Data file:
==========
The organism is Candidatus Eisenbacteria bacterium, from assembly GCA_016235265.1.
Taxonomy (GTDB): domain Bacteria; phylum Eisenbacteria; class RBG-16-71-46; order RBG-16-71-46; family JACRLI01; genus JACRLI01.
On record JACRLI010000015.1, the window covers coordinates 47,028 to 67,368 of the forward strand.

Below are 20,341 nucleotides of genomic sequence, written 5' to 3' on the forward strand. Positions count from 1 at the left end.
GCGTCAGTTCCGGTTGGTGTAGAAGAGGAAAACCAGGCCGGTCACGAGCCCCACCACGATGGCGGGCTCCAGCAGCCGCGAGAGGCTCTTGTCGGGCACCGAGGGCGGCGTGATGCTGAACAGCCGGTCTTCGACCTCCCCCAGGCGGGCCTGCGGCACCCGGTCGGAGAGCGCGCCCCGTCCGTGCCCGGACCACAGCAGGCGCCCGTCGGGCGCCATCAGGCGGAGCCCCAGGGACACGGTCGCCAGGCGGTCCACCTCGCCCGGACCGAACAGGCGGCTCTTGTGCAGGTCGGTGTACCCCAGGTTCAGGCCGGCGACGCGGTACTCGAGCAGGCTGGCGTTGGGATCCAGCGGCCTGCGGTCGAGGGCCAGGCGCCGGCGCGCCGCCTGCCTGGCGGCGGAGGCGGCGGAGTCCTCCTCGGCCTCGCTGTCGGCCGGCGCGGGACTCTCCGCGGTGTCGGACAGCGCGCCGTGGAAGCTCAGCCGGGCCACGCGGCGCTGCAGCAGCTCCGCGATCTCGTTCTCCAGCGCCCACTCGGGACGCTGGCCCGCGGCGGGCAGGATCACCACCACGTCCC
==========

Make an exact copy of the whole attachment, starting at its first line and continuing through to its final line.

The organism is Candidatus Eisenbacteria bacterium, from assembly GCA_016235265.1.
Taxonomy (GTDB): domain Bacteria; phylum Eisenbacteria; class RBG-16-71-46; order RBG-16-71-46; family JACRLI01; genus JACRLI01.
On record JACRLI010000015.1, the window covers coordinates 47,028 to 67,368 of the forward strand.

Below are 20,341 nucleotides of genomic sequence, written 5' to 3' on the forward strand. Positions count from 1 at the left end.
GCGTCAGTTCCGGTTGGTGTAGAAGAGGAAAACCAGGCCGGTCACGAGCCCCACCACGATGGCGGGCTCCAGCAGCCGCGAGAGGCTCTTGTCGGGCACCGAGGGCGGCGTGATGCTGAACAGCCGGTCTTCGACCTCCCCCAGGCGGGCCTGCGGCACCCGGTCGGAGAGCGCGCCCCGTCCGTGCCCGGACCACAGCAGGCGCCCGTCGGGCGCCATCAGGCGGAGCCCCAGGGACACGGTCGCCAGGCGGTCCACCTCGCCCGGACCGAACAGGCGGCTCTTGTGCAGGTCGGTGTACCCCAGGTTCAGGCCGGCGACGCGGTACTCGAGCAGGCTGGCGTTGGGATCCAGCGGCCTGCGGTCGAGGGCCAGGCGCCGGCGCGCCGCCTGCCTGGCGGCGGAGGCGGCGGAGTCCTCCTCGGCCTCGCTGTCGGCCGGCGCGGGACTCTCCGCGGTGTCGGACAGCGCGCCGTGGAAGCTCAGCCGGGCCACGCGGCGCTGCAGCAGCTCCGCGATCTCGTTCTCCAGCGCCCACTCGGGACGCTGGCCCGCGGCGGGCAGGATCACCACCACGTCCC